OhioHealth O’Bleness Hospital

In her Tuesday public health update email, Ice warned that hospitals in southeast Ohio are “at a tipping point,” with admissions at their highest point since Christmas 2020 and ICU capacity nearly 90% full. Athens County is in Region 7, which includes OhioHealth O’Bleness Hospital, Adena Regional Medical Center in Chillicothe, Holzer Medical Centers in Gallipolis and Jackson, and Southern Ohio Medical Center in Portsmouth.

“In rural Ohio, where most of our campuses are located, one in four hospitalizations are COVID patients, and one in three ICU patients are people battling COVID to stay alive,” Ice said in the email.

O’Bleness is one of several OhioHealth hospitals have have canceled elective surgeries, a hospital spokesperson said.

“Due to the upward trend in COVID-19 hospitalizations throughout Ohio, some OhioHealth hospitals, including O’Bleness Hospital, will temporarily pause elective surgeries that require an overnight stay to free up staff and hospital capacity,” the spokesperson said in an emailed statement. “Due to the fluid nature of this fourth surge, we will continually monitor capacity and pause or resume elective surgeries with an overnight stay as needed.”

According to data from the CDC, Athens County experienced 20 new hospital admissions between Aug. 31 and Sept. 6 — a 33% increase over the previous week. The CDC’s dashboard for the county shows 58% of ICU beds used over that period. Ohio Department of Health records show O’Bleness with 10 ICU/CCU beds.  

While not providing or confirming specific figures, the O’Bleness spokesperson said that the hospital is not concerned about capacity.

“One of the advantages of being part of a large healthcare organization is our ability to move patients, if needed, to other hospitals with additional capacity,” the statement said. “While we always strive to provide care close to home, in times like these, we have the ability to lean on all of our system’s hospitals to ensure patients get the care they need, when they need it, if we should reach capacity.”

When asked about reports of nurses working additional shifts to cope with rising admissions, the spokesperson would not confirm if that was happening.

“Helping our associates to take time off to recharge and recover is important to us,” the statement read. “That being said, we offer incentives to encourage workers to pick up additional shifts to ensure adequate coverage.”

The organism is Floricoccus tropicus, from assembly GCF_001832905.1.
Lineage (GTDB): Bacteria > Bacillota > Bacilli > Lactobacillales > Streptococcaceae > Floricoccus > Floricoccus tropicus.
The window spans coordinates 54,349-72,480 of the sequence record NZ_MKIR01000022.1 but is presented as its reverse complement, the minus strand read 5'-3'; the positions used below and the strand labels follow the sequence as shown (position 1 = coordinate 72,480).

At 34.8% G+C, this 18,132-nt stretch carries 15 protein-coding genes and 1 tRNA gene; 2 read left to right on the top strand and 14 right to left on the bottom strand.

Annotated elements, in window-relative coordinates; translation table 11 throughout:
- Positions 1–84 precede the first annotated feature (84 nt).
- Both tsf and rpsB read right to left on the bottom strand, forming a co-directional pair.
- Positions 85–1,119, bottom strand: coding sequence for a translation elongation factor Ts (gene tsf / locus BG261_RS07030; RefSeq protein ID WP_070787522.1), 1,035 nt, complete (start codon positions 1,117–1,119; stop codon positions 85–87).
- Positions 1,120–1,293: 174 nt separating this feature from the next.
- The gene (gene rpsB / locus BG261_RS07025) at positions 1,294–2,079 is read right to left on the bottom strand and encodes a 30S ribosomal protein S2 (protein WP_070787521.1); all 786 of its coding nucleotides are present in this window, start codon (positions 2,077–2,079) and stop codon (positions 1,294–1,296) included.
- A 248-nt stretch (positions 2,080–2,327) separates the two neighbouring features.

A tent erected in the parking lot by the emergency room recently was not used for triage, the spokesperson said.

“We erected a canopy tent briefly to serve as registration area for patients who came to the Emergency Department with low acuity,” the statement read. “After these patients registered, we asked them to wait in their cars rather than inside the waiting room. This was done in an effort to keep patients socially distant and to provide shade.”

However, additional beds were brought into the Emergency Room on Monday, Aug. 30, the spokesperson confirmed. That had led to rumors on social media about beds in the hospital hallways.

Running out of test kits

Ice's public health email also noted that OhioHealth urgent care offices in Athens County were running out of rapid COVID tests.

The free test kits distributed through branches of the Athens County Public Library were all gone at the end of the day on Tuesday, Director Nick Tepe said.

“But we’re expecting more to come in any time,” he said.

Demand for the kits is high: The Athens branch received 1,000 kits last Tuesday and every one of them was gone by the end of the week, Tepe said.

The Ohio Department of Health purchases the kits using coronavirus relief funds and supplies them to public libraries statewide, he said.

Because of the surge in coronavirus infections, all county library branches will return to curbside-only service effective today, Tepe said. All library services are available curbside, he noted — including computers.

“Just call ahead,” he said.

This article was updated Sept. 8 to add information on Ohio University, OhioHealth O'Bleness Hospital and Athens County Public Libraries that was included in the print edition. It also was updated to expand information on Ohio University's COVID Operations functioning and disciplinary measures for unmasked students.